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Westside Produce Exchange Review

During the Dwell on Design conference, I was fortunate to be asked to participate on a panel with two other gals about community and school gardens.  One of the ladies, Hynden Walch, was the founder of the Hillside Produce Cooperative, which is a monthly free food exchange that helps distribute the surplus in a given community.  She pointed me in the direction of Naomi Curland, who started the Westside version of this same wonderful program.

The idea is this: if you have extra stuff (too many zucchini – or in the case of this month’s excess, chard), you drop it off at the designated location and a few hours later, you end up with a bag of goodies on your doorstep.  Everyone who contributes gives what they have, be it tomatoes, lettuces, herbs, flowers, onions, plums, etc. Then the excess is distributed among the participants, and volunteers deliver the bags (and get one for themselves for helping).  It’s a great idea and so much fun to arrive home to find that bag of fresh vegetable goodness on the porch.


The meeting area for drop off

This was my first time participating in the Exchange. I contributed green beans.  What I got in return was an armload of greens, several cucumbers, a squash, two wee little onions, some peppers, tomatoes, a few apples, and a handful of herbs wrapped in newspaper.


The Exchange happens once a month and you can find one near you at the link at the top of this page.  If you don’t live in Los Angeles, you can start one in your community.  It’s really easy and doesn’t take too much time, according to Hynden.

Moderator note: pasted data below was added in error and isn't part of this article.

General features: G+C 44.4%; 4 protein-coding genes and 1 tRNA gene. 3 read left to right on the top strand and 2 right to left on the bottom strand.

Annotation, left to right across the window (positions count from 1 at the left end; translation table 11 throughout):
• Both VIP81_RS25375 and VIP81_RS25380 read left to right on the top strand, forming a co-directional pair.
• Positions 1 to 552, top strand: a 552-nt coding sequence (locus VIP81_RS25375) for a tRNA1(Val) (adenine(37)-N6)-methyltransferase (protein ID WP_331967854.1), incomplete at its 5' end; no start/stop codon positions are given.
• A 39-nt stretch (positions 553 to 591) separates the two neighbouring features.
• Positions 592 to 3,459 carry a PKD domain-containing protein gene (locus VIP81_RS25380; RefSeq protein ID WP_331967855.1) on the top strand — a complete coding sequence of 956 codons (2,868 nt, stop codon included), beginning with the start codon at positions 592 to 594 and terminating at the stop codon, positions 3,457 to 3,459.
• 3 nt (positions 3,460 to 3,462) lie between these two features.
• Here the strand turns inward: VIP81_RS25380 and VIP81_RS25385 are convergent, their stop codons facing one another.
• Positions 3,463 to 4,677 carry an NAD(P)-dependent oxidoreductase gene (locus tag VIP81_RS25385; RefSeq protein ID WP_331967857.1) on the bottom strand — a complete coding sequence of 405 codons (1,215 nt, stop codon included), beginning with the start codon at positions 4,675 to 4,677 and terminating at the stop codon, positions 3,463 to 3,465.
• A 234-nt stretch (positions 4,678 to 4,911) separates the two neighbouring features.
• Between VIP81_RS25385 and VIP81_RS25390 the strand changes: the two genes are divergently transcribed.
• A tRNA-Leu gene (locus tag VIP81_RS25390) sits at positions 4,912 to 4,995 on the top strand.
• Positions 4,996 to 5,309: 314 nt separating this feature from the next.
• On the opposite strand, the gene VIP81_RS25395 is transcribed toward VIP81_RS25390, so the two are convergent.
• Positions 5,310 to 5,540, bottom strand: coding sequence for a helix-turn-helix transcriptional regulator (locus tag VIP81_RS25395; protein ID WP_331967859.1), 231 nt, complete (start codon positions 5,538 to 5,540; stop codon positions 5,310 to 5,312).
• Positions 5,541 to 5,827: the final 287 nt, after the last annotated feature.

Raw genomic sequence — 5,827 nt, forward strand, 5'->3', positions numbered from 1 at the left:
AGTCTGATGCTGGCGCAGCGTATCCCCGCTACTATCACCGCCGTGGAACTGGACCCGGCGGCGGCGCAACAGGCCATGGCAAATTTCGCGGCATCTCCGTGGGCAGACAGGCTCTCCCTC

This Post Has 5 Comments

  1. Christy Wilhelmi

    Thanks for the tip for those in Altadena.  Sounds like a great idea. 

  2. Gail

    An older organization than the Hillside Cooperative is RIPE Altadena with close to 170 members, most within Altadena and Pasadena. This group works very well in that members can post at any time that they have excess produce to give away, along with bi-monthly park swaps where we can take what we need and meet the person who grew the item face to face. This builds community and knowing your neighbors. More RIPE Communities are starting, and need their web page finished, RIPE Carlsbad, RIPE Atwater Village and RIPE Highland Park. The RIPE communities lend themselves to more members in a condensed area than the Hillside Cooperatives which are many cities in one cooperative. There is less energy footprint (gasoline used driving the produce back where it came from). Instead of two trips to get your produce home, our produce exchange only takes one trip to the swap and back to the home. To see a list of the variety of produce at our July Swap check out:

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